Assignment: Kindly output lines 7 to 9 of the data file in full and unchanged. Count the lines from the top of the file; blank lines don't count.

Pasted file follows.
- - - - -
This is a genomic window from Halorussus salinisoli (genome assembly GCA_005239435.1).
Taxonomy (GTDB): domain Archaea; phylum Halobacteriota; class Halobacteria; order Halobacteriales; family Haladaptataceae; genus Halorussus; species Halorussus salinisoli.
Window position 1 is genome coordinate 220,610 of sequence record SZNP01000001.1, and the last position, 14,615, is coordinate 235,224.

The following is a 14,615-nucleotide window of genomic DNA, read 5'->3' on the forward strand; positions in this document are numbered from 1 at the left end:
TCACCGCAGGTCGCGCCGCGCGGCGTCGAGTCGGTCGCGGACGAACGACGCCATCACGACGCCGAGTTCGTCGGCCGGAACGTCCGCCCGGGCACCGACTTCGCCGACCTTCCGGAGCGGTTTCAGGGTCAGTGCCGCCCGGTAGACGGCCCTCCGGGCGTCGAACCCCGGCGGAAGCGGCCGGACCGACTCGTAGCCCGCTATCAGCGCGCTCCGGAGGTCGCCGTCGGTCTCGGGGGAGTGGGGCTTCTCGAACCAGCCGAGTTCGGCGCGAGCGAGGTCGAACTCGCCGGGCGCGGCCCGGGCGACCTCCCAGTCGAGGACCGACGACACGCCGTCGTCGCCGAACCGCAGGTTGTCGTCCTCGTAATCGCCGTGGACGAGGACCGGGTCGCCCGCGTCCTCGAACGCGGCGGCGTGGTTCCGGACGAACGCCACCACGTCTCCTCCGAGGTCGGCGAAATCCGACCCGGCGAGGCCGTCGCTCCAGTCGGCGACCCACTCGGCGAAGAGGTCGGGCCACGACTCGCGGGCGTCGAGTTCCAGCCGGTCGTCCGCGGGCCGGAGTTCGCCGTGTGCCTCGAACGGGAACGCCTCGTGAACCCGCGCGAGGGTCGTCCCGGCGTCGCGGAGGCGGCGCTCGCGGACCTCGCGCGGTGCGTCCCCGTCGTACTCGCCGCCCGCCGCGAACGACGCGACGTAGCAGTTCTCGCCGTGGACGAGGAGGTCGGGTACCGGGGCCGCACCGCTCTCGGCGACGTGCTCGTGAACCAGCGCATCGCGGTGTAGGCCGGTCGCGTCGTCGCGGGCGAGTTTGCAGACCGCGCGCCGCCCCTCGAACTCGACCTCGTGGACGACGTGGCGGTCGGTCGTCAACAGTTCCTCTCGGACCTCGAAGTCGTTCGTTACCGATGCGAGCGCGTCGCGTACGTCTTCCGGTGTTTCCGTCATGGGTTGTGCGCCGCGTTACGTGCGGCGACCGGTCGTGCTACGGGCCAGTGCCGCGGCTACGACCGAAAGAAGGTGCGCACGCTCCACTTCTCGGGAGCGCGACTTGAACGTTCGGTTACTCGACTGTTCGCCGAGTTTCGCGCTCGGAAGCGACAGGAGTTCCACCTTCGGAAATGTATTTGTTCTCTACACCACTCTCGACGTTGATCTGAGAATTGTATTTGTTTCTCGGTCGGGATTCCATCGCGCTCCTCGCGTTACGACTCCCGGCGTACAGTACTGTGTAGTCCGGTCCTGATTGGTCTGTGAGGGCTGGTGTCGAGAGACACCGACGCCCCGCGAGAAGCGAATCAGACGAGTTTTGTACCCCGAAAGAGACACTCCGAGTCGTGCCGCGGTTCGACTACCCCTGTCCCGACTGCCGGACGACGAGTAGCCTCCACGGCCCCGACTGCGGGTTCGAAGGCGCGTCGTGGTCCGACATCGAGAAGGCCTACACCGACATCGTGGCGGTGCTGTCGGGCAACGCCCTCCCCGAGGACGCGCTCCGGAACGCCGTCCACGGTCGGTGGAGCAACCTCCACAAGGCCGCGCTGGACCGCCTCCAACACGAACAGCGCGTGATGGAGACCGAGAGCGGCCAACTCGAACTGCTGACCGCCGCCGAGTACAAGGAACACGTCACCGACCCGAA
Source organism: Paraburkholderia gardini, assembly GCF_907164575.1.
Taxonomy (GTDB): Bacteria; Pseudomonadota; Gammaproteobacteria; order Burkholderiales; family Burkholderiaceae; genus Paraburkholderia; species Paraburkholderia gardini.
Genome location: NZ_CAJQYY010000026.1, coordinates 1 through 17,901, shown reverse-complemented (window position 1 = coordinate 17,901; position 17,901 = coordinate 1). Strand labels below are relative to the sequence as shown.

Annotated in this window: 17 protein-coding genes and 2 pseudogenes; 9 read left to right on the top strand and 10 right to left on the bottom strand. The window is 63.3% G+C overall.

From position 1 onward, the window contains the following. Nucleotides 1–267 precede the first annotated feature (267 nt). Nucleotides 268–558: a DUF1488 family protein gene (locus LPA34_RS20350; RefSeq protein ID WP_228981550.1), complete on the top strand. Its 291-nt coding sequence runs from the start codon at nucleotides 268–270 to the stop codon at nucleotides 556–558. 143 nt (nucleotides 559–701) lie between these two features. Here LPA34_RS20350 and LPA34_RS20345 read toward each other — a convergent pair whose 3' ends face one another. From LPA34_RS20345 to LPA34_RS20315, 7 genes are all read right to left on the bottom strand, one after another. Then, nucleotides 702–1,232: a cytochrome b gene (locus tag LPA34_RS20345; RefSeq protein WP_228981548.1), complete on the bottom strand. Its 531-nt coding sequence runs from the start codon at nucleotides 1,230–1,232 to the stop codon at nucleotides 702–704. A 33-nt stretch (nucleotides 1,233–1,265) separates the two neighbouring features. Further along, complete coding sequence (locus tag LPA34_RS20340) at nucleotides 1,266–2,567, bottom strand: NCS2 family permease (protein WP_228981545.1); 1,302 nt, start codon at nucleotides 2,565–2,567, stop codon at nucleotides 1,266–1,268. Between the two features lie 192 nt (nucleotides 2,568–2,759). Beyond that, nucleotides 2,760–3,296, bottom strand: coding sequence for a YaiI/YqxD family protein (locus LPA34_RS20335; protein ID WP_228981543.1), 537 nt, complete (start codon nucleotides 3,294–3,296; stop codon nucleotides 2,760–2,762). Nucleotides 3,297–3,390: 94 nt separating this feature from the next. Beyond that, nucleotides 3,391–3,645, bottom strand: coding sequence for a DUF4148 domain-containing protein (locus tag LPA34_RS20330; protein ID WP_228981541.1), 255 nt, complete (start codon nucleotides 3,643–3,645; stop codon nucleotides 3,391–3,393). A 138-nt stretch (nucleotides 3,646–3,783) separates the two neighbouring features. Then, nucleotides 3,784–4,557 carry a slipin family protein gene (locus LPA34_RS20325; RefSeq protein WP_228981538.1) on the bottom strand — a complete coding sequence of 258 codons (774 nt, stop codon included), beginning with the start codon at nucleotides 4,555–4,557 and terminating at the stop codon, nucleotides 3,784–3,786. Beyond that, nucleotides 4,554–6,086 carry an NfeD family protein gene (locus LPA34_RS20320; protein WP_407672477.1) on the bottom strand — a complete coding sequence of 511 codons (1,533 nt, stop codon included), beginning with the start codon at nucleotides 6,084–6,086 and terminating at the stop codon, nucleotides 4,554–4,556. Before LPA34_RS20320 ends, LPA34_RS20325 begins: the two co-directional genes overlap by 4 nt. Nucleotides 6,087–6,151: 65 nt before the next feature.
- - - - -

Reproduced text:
Taxonomy (GTDB): Bacteria; Pseudomonadota; Gammaproteobacteria; order Burkholderiales; family Burkholderiaceae; genus Paraburkholderia; species Paraburkholderia gardini.
Genome location: NZ_CAJQYY010000026.1, coordinates 1 through 17,901, shown reverse-complemented (window position 1 = coordinate 17,901; position 17,901 = coordinate 1). Strand labels below are relative to the sequence as shown.

Annotated in this window: 17 protein-coding genes and 2 pseudogenes; 9 read left to right on the top strand and 10 right to left on the bottom strand. The window is 63.3% G+C overall.